Look, I Just Don't Have Time to be Disabled

Normally I am not someone who likes anything that goes slowly. My wheelchair is always cranked to the highest speed. I expect my internet connection to be lightning fast. I am thrilled when the elevator doors open right when I push the button. And I am usually fervently praying that the person in front of me walk faster.

It's not so much the speed that I'm so obsessed with, it's efficiency. I like when there is progress and no hindrance to my goals, or tasks that I need/want to complete. Don't worry, I fully realize what a maniac this makes me sound like. I have come to mostly embrace my maniacal insane goal-driven-ness; my friends openly tease me about this all the time! "Sandy would it really throw your whole day off if I changed your color-coordinated to-do lists?" (For your information, yes it would.. a lot). But more importantly I have also come to realize the downfall this can have on my interactions with others, or even in just simpler day-to-day activities. The reality of life is that things do not move and progress at 'Sandy-speed' (and maybe that's a good thing!) - things happen at the speed of.. well, life.

Finding the point at which my expectations and real-life happenings mesh can sometimes be frustrating, but I have learned a lot about compromises - thanks, or no thanks to having a disability.

Take for instance when I am having a 'slow day.' These days they rarely happen and if they do they usually don't last the whole day. But a slow day is when I wake-up with one of those aches. These are the aches that feel as if that aching bone is going to give way and become my next fracture. These are the slow days when it feels like I am sitting on egg shells all day long; constantly in the back of my head I am thinking: is it going to break if I do this? Is this the moment when everything goes haywire today?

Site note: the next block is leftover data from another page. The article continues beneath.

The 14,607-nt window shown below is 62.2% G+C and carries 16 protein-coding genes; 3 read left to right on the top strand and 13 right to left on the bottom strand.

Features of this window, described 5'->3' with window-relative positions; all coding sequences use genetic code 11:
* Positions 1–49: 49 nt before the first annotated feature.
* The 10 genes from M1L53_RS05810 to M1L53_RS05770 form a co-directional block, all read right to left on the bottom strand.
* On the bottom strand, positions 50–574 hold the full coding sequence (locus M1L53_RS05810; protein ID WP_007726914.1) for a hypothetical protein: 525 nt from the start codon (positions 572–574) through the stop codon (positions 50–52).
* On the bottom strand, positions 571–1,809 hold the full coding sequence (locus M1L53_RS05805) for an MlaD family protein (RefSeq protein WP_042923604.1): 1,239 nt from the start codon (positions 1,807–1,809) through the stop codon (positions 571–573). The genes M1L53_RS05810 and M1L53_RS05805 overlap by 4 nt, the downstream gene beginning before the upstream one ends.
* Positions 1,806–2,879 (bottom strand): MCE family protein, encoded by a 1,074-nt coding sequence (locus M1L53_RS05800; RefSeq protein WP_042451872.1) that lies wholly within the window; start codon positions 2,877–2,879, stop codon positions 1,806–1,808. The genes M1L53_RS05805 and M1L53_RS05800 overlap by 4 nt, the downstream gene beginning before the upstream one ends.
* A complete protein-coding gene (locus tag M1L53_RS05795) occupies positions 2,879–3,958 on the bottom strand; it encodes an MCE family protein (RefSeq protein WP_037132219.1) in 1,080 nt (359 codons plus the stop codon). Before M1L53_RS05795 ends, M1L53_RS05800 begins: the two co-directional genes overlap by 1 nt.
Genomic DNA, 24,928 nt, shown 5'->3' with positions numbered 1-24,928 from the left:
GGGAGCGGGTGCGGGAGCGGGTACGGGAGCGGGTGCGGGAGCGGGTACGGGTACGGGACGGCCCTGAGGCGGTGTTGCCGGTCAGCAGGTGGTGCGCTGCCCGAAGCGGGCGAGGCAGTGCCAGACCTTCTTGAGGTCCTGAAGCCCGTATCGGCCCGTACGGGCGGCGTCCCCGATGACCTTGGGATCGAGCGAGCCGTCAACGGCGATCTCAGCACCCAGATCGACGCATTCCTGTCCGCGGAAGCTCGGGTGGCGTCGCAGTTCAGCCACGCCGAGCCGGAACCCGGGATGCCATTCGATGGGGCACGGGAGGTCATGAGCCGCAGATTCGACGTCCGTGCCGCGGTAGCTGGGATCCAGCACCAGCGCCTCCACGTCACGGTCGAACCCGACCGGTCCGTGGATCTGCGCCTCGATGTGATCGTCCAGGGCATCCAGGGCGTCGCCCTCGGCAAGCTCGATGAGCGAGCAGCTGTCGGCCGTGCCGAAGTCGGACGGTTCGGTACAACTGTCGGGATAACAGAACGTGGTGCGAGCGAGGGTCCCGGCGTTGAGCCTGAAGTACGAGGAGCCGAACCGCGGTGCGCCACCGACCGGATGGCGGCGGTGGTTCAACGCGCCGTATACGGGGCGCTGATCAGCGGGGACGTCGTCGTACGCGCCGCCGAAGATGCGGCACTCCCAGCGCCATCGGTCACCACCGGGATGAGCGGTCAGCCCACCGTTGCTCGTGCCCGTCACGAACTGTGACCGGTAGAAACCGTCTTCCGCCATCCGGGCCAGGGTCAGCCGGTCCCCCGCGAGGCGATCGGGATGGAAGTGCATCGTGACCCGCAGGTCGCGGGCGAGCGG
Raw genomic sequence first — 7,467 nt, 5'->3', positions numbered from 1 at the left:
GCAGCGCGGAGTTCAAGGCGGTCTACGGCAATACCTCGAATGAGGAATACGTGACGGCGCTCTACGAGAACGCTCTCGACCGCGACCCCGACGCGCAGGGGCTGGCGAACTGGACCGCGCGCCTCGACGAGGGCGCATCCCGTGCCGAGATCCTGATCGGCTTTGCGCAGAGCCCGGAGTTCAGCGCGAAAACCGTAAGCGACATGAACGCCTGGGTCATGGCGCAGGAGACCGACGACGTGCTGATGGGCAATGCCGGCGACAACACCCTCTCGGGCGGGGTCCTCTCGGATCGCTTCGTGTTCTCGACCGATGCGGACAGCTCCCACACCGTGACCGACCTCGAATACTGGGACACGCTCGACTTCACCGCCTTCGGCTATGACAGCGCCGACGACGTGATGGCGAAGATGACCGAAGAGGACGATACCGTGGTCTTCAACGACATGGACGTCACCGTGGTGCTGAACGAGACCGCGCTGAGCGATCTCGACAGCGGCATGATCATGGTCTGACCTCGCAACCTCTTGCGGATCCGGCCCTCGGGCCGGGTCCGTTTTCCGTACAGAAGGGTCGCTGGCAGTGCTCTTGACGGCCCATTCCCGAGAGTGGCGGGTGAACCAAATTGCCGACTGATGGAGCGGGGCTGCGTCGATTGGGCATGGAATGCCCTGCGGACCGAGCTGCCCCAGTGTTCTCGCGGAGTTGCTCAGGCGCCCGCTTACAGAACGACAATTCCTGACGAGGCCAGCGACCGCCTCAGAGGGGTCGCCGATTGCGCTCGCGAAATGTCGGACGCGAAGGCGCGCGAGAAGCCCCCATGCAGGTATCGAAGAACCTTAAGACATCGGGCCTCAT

I'm sure many of my readers know what a day like this means. Whether you want to call it a 'slow day' or a day of 'less activity,' or a day spent in a wheelchair - in my mind all of that translates into: compromise galore! Compromise doesn't mean that I still can't get the same things done that I set out to do, but it may mean that I ask for more help in getting them done, or that I take a bit longer to complete tasks. What it doesn't mean is that I get nothing done at all. 

It's days like those where I have to remind myself of my own reality. And this is when the trouble begins: I don't always like owning up to the reality of my 'situation.' The idea that I sometimes have to slow down because things hurt is totally disappointing to me. That's an idea that I don't want to accept, am terrified of having it suddenly 'define' me - even if it's only for a day. And it's an idea that I don't want to have anywhere nearby! Often I would rather ignore the facts and continue to plow through my day as usual, and of course the consequences of this can be quite painful.
And that's just it, isn't it? There are consequences when we don't accept ourselves, particularly the parts that we loathe to own up to. I haven't figured out how to do this (in a way that's as painless as possible with ego-still-intact) yet, but when I do you'll be among the first to know! I have high hopes for myself though - hopefully someday I'll learn how to get the entire ensemble to play at the every wave of my baton. (Hey a girl can dream okay?) In the mean time though.... outta my way I got places to be and things to do, HAPPY MONDAY!  

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